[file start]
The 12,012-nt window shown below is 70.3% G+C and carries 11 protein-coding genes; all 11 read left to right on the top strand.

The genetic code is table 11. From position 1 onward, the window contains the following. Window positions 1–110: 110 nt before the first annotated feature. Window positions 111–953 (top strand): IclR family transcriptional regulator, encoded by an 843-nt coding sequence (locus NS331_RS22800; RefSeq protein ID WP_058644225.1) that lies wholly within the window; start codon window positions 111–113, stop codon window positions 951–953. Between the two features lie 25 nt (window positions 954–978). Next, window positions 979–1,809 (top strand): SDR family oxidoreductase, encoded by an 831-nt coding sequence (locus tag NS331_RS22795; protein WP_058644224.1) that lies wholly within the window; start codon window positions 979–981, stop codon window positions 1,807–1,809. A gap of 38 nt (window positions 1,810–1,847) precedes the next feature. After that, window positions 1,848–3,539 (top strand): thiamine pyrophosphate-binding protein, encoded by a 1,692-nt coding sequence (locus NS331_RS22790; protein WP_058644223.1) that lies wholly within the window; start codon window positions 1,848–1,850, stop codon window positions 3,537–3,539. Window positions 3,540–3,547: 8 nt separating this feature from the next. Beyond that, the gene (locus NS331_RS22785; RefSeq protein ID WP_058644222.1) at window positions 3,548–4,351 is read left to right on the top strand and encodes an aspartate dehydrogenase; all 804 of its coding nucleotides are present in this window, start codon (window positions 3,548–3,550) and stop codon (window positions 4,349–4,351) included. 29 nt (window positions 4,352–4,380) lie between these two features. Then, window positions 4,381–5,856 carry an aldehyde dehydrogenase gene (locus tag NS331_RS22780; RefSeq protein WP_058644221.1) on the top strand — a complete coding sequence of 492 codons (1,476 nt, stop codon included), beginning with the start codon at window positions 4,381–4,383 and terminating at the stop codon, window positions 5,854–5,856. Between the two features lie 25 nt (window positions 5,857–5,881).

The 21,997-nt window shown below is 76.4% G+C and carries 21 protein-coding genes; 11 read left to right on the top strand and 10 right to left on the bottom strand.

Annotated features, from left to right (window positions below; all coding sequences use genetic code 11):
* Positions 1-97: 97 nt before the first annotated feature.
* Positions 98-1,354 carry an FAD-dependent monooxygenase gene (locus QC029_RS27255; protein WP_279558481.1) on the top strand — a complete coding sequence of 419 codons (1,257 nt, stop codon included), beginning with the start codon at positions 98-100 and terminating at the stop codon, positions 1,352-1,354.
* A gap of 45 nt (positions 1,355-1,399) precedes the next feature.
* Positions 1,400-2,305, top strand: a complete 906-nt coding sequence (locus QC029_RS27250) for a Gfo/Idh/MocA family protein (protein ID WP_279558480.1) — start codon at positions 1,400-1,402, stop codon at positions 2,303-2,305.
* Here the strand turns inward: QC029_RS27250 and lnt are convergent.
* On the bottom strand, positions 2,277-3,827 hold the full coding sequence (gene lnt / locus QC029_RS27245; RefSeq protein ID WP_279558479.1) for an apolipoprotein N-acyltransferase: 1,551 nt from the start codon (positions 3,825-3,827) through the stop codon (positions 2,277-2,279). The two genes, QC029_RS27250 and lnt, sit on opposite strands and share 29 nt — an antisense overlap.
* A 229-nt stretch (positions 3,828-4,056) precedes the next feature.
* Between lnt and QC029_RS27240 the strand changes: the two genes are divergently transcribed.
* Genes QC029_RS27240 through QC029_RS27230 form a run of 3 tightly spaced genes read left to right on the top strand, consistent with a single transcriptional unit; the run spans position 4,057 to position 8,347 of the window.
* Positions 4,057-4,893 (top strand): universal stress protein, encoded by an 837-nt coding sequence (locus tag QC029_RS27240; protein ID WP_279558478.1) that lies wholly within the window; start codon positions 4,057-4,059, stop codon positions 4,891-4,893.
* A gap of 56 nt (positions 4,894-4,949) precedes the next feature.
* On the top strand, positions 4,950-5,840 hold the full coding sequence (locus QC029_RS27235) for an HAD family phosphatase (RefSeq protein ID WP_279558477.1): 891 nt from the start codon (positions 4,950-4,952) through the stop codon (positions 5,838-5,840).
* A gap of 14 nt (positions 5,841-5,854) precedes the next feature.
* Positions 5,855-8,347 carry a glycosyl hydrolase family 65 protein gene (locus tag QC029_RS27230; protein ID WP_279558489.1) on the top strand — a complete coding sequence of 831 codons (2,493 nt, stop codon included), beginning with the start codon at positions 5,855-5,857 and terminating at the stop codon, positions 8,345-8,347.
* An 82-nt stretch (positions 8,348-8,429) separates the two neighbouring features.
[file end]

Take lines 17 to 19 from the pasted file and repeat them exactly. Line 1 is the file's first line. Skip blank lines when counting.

* A gap of 14 nt (positions 5,841-5,854) precedes the next feature.
* Positions 5,855-8,347 carry a glycosyl hydrolase family 65 protein gene (locus tag QC029_RS27230; protein ID WP_279558489.1) on the top strand — a complete coding sequence of 831 codons (2,493 nt, stop codon included), beginning with the start codon at positions 5,855-5,857 and terminating at the stop codon, positions 8,345-8,347.
* An 82-nt stretch (positions 8,348-8,429) separates the two neighbouring features.